‘After I finished writing Breathing Underwater, I went on thinking about Freya. She remained vividly in my mind: I knew I had more to say and find out about her. Some of my readers asked me questions about her too: they wanted to know what happened next. I decided I wanted to write about her two years later, when she was 16 – the age her brother Joe was when he died. This would be a very significant age for Freya, I felt. And it was wonderful to start imagining how she’d have changed and grown, in those two years, and to write about her when the grief was less raw. I felt sure that the experiences she’d gone through would have made her strong and compassionate, with a real zest for living. She would want her life to mean something, to make a difference. But she’d still be vulnerable, and make mistakes, as any sixteen year old does. Her sense that her own family is too ‘small’, without her brother, leads her towards falling in love with another family very different from her own… and so the story became clear to me, and I began to write Bringing the Summer.
I loved ‘re-visiting’ a character, because I already knew so much about her – the whole back story, the sort of person she is, her family and some of her friends – the story ‘world’ already existed. However, I wanted the novel to be set somewhere different – not the island where she lives every summer, but back at home, in a city. And the challenges Freya faces at 16 are very different too. I’ve gone on thinking about her – I would like to write one more novel about her, some time.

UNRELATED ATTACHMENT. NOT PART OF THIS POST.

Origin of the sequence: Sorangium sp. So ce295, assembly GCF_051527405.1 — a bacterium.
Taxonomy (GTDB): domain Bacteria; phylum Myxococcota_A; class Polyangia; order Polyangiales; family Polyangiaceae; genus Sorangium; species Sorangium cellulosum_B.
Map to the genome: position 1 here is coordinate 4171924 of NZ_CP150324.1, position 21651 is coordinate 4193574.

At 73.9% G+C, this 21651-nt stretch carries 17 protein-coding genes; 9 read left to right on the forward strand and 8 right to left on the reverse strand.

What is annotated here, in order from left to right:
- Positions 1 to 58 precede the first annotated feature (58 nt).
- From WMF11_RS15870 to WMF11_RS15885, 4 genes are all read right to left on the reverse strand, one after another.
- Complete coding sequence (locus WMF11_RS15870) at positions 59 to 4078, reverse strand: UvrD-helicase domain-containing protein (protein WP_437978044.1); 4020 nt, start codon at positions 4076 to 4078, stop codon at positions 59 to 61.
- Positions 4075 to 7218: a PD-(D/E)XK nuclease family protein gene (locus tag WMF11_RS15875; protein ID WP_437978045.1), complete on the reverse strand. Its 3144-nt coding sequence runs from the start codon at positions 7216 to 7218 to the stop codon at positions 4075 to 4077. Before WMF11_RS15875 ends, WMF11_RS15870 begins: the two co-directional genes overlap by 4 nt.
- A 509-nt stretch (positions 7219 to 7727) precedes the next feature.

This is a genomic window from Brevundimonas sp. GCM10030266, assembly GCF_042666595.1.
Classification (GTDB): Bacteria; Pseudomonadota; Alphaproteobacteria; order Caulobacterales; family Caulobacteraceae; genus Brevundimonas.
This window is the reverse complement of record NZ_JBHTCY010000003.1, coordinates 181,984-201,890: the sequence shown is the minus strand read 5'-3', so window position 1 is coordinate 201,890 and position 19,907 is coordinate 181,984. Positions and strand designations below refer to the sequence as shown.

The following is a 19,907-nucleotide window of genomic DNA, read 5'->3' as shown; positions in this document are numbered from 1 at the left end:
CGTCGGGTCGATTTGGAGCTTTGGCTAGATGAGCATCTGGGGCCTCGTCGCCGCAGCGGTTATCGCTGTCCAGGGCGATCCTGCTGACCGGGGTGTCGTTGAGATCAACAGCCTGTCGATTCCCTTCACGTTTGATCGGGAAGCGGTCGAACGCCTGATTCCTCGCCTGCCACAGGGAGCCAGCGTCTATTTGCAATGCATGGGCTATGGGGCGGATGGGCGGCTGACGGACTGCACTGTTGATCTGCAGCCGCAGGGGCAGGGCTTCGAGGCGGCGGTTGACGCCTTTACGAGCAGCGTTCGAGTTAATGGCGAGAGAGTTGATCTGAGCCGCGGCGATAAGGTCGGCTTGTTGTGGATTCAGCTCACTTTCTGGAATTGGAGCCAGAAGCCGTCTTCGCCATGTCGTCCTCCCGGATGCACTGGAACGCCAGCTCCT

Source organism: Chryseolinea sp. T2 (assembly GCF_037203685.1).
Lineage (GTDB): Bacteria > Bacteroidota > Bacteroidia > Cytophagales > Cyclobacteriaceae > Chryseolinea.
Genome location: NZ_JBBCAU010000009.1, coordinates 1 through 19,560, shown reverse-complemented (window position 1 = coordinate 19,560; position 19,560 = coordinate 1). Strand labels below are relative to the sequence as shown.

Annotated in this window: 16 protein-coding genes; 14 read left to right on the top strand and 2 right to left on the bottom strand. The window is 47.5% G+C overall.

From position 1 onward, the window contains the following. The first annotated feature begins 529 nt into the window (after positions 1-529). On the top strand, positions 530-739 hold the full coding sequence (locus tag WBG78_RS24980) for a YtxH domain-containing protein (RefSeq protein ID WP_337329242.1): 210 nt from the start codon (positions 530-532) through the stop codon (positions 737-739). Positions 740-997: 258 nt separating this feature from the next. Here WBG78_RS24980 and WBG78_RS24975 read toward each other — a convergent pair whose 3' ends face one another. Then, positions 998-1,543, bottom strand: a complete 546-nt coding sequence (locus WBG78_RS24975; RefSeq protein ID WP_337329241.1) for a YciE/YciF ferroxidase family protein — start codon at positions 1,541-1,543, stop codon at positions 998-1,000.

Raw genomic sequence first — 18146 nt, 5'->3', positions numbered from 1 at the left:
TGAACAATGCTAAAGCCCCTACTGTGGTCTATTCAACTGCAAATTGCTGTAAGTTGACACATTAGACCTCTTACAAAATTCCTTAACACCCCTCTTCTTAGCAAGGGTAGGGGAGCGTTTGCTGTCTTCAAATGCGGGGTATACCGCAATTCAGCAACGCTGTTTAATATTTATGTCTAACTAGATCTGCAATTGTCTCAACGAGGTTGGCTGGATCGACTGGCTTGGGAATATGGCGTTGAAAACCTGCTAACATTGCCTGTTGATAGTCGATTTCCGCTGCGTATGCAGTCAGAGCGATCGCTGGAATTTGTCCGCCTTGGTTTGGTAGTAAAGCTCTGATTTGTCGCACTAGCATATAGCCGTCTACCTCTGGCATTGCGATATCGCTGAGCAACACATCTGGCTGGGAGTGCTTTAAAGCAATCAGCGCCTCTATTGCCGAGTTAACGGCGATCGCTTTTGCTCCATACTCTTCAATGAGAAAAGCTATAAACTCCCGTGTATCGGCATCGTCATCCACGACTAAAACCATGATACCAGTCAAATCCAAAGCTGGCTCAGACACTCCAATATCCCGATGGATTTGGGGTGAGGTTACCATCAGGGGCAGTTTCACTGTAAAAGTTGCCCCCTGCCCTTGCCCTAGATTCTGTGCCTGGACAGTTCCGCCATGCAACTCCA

I love writing for teenagers because they are such great readers – they put themselves whole-heartedly into the experience and ‘live’ the story. In my experience, they are open minded and ready to think about the really big questions (life, death, love, friendship, family) and feel things deeply. It’s an extraordinary time of change and transition. You are doing many things for the first time – like falling in love. That makes great material for a novelist. I remember my own teenage years vividly. The books I read then have stayed with me always: I’d really love to have that impact on my readers too.
I do believe that novels for young people should offer hope. I think they should be truthful and honest, and show the darkness as well as the light, because that’s how things really are. But my own view of the world is naturally hopeful and optimistic, and my novels reflect that.
My advice to anyone wanting to write a coming of age novel would be to make a connection with that time in their own life, good and bad, and to try to see things from that 16-year-old viewpoint. It’s not that you are writing autobiographically (the things that happen to Freya haven’t been my experience), but you need to make an emotional connection with that age and write from within it. Getting the ‘voice’ right for a book for teenagers is crucial: it has to be authentic and consistent with the character. It’s useful to be in touch with contemporary teenagers too, of course, and to read contemporary fiction for young people. All writing, for whatever age group, takes time and patience and much re-writing. My students on the MA hear me say this all the time: it’s all in the re-writing, the re-seeing (re-vision) of the story! Think in terms of ‘scenes’: bring each one onto the page as vividly as possible. I could talk much more about all this, of course! A year of it, on the MA…’
Julia Green is a Senior Lecturer in Creative Writing at Bath Spa University and is the Course Direcotr for the MA in Writing for Young People. Her novels for young people include Breathing Underwater and Drawing with Light.